Using Side-Chain Trigger Tracks

Side-chaining is an essential part of electronic music, not only is it able to give the kick drum more room in the mix, but the upwards volume release on the off-beat follows the bouncing of a hyped crowd. Here, we'll consider the benefits of using various triggers for the side-chain compressor and why using the kick drum mix may not always be the best option.



Triggering With the Main Kick

The fist and most obvious way to trigger the sidechain compressor is to use the kick drum in the song. It means that every time the kick drum plays, you will get the reduction on the compressed track.



This has the benefits of carving out often-needed space for the kick and is perfect for most uses. Where this method may fall short however is when the kick drum stops playing - perhaps during a build - but you want the pumping effect to keep going to maintain the sense of beat while emphasising the kick's absence.

To get around this, you could render the a part of the synth playing when the kick also plays and copy it over to the needed section, but that may not work if you are using automation to change the timbral qualities of the sound at different parts of the song.

The other downside is that if the kick does play on the offbeat, you will get a bounce in the synth respective to that kick. This may interrupt the flow and swelling of the synth if it is regularly pulsing and so often you want a constant beat as a trigger.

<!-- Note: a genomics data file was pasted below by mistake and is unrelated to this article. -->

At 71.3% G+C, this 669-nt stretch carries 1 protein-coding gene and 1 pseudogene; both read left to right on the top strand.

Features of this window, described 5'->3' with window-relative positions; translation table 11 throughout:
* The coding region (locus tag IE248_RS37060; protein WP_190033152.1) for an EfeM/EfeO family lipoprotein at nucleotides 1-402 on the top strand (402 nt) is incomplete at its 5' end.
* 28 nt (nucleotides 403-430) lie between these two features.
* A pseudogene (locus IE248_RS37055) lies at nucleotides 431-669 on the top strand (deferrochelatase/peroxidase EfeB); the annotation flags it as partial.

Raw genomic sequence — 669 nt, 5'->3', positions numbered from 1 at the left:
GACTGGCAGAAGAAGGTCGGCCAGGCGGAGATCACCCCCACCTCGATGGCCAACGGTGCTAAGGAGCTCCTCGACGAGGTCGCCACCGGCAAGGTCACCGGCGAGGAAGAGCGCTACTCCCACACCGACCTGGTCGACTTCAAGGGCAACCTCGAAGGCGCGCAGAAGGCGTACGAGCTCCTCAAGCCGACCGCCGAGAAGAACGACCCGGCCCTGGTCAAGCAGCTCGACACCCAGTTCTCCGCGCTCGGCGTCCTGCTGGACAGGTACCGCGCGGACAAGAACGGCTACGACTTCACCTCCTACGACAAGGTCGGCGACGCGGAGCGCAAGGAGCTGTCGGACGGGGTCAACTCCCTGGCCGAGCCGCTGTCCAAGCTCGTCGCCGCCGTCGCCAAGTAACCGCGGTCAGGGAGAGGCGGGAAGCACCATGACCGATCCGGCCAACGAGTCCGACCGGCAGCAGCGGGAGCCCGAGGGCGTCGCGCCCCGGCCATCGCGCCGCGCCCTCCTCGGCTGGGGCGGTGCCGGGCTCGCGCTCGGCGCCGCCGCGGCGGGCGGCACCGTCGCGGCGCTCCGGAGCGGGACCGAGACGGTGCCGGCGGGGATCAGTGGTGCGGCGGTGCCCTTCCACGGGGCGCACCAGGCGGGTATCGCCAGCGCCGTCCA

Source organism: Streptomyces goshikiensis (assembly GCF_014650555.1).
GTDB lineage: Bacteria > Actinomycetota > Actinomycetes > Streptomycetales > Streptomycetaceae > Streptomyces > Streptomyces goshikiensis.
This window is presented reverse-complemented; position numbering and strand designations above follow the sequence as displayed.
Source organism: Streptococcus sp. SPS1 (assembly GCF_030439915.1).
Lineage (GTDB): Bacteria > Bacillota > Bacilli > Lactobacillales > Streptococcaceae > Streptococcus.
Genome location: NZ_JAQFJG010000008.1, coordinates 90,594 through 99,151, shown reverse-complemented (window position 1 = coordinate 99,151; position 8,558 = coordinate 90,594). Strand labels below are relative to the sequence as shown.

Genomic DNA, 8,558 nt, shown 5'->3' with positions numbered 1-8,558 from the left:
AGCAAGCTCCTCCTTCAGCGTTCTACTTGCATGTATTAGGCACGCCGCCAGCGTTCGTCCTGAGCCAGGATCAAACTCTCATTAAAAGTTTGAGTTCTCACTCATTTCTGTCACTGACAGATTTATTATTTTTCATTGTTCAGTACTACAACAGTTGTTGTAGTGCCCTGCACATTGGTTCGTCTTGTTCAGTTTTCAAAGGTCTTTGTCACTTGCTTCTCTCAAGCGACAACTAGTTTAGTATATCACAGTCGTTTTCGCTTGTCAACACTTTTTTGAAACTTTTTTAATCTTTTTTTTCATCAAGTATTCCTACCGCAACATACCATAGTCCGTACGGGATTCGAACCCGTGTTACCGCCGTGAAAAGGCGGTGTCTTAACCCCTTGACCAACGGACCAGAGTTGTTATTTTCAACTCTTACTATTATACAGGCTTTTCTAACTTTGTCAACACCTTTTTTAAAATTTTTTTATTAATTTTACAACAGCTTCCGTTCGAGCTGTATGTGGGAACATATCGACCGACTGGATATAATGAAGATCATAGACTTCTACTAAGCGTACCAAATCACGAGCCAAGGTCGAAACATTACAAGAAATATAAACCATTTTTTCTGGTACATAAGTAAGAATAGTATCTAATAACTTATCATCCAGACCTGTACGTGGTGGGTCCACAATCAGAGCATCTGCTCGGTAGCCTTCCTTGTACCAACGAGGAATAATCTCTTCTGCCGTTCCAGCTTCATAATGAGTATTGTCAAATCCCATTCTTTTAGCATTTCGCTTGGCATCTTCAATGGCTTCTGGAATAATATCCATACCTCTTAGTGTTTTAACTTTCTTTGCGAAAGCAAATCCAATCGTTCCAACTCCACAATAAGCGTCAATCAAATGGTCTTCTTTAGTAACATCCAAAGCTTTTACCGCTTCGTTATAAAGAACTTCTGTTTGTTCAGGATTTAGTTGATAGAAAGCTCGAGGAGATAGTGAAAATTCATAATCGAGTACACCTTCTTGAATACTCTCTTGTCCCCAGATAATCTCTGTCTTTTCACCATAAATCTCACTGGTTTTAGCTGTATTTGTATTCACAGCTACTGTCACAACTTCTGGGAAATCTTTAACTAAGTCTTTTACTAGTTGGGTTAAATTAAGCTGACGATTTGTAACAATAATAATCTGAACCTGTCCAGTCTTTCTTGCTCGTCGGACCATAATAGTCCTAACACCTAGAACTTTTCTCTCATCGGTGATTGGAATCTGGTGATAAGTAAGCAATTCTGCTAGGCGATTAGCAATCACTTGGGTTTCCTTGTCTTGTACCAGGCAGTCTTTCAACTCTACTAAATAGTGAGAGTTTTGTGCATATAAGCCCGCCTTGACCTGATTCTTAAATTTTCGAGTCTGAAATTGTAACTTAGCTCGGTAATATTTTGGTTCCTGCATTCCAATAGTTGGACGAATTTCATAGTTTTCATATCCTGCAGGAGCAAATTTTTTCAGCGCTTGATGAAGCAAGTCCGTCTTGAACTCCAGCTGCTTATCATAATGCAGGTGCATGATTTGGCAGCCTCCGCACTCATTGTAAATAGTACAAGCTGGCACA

Triggering With a Muted Kick Track

This method of triggering solves the above issues, as long as you have it exclusively sending to the sidechain trigger input, and not to the output, then it will never be heard. It will however allow the pumping to continue on each beat throughout the track.

By toggling the "Master send"  box in Reaper, you 
can control whether the track plays 
out or not.

When the main kick drum stops playing, this will continue the bounce and, if you don't want the sidecaining to happen at any point, you can use automation to bypass it or reduce it.

The other great thing about having a muted kick track is you can have several, each with different rhythms or offsets. For example, you could have a muted kick on each beat sending to the basslines and synths as is traditional, but you could have a second muted track where the kick falls on the offbeat.

This means you can send it to a smaller element which could pump at a different time to the main elements and sound really interesting!


Solving Other Issues

The downside to a muted track trigger is that any off-beat kicks from the main, audible kick drum won't be given as much room (if you are using sidechaining as a tool to make room). This can be solved however with several methods. Choose the best for your song:

  •  Use both as triggers - the main kick drum lightly triggers a gentle sidechain compressor to make some more room for the kick, then add a second compressor and use the muted trigger track to generate the much harder pumping. This will allow some more room for the off beat kicks while maintaining the overall pulse of the compression.

  • Make any off beat kicks quieter - this will prevent using up all your headroom and remove the need to carve extra room for it. You will then be able to use the muted track for the overall pulse without any off beat trouble.

  • If you have all the time in the world, you could automate the send to cut out any off beat kicks.

As long as you consider the benefits of both and know when to use each method, your tracks will sound tight.